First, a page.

Little Teeth Returns Part 4 Banner for Hazlitt
Little Teeth Returns Pt. 4

But wait! We’re not over yet, folks!

Featuring Eternity Martis
Living off of peanut butter and stale crackers (8:14), preserving Black history in Canada (13:47), and how we save our abolitionist museums (30:55)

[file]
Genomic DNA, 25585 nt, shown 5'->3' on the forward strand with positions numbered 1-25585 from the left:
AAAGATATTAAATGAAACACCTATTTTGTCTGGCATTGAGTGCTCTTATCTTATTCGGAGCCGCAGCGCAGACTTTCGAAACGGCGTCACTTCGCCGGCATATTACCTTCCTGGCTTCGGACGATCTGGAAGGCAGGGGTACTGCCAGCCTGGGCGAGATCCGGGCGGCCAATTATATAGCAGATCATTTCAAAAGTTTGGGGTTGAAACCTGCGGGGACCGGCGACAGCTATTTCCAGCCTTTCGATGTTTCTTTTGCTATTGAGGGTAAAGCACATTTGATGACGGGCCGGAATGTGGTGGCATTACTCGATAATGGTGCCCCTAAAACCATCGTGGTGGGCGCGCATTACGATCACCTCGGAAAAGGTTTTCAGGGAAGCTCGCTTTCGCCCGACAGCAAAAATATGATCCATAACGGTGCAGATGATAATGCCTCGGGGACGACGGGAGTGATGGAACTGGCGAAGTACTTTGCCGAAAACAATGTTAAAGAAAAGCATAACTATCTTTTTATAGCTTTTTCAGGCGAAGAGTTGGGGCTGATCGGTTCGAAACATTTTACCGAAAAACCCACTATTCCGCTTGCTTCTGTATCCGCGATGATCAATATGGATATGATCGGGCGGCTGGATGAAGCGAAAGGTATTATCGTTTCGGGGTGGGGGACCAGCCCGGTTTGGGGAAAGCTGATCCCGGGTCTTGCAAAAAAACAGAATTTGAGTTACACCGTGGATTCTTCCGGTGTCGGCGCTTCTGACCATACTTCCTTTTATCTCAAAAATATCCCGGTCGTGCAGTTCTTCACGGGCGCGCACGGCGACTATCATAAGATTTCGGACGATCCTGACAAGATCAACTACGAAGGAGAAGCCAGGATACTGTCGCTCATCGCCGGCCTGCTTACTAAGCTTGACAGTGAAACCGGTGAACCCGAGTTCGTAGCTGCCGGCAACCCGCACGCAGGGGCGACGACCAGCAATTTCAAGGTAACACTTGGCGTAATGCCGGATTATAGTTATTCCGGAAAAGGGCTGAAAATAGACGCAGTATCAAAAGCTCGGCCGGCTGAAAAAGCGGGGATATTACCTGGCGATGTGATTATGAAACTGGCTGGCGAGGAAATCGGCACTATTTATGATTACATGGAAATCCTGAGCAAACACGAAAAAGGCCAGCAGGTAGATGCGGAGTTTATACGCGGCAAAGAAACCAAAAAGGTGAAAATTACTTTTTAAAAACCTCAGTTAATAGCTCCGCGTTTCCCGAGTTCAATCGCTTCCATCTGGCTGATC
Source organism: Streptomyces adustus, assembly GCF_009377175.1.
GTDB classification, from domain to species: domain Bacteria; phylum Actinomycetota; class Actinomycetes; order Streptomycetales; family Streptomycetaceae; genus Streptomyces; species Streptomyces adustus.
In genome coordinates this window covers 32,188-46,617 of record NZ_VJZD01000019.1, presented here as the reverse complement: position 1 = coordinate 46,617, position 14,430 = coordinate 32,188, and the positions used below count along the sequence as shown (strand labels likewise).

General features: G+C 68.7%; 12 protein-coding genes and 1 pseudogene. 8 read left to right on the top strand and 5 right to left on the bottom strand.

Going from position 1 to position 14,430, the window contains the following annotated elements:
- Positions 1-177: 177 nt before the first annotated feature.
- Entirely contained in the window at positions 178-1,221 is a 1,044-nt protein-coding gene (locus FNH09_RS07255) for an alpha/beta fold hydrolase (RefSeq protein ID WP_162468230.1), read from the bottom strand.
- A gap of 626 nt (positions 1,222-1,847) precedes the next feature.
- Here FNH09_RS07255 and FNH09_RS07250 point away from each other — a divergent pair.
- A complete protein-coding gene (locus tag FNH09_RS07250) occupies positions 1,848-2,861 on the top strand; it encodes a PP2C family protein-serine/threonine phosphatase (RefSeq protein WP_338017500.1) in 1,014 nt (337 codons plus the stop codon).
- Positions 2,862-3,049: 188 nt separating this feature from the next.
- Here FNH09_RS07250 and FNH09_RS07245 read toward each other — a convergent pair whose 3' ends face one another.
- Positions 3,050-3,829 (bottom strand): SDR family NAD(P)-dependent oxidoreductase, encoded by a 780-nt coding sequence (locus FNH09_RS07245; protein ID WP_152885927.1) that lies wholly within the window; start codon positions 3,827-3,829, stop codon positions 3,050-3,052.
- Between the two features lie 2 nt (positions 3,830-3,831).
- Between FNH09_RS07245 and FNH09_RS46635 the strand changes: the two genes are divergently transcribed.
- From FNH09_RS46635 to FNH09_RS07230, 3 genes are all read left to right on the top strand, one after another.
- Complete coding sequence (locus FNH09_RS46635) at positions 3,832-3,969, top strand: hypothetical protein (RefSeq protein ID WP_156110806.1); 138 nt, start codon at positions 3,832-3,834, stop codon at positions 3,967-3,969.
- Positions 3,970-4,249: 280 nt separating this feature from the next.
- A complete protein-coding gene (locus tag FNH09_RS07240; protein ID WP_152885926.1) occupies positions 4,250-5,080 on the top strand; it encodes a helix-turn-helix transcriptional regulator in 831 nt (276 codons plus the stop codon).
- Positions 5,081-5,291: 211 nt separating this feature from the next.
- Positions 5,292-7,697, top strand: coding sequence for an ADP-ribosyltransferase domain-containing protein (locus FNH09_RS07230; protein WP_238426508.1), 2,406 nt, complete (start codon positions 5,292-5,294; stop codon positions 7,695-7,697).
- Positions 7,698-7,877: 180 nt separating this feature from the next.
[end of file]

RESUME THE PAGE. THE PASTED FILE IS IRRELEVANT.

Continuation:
It’s Okay To Suck

The case for doing things you’re terrible at.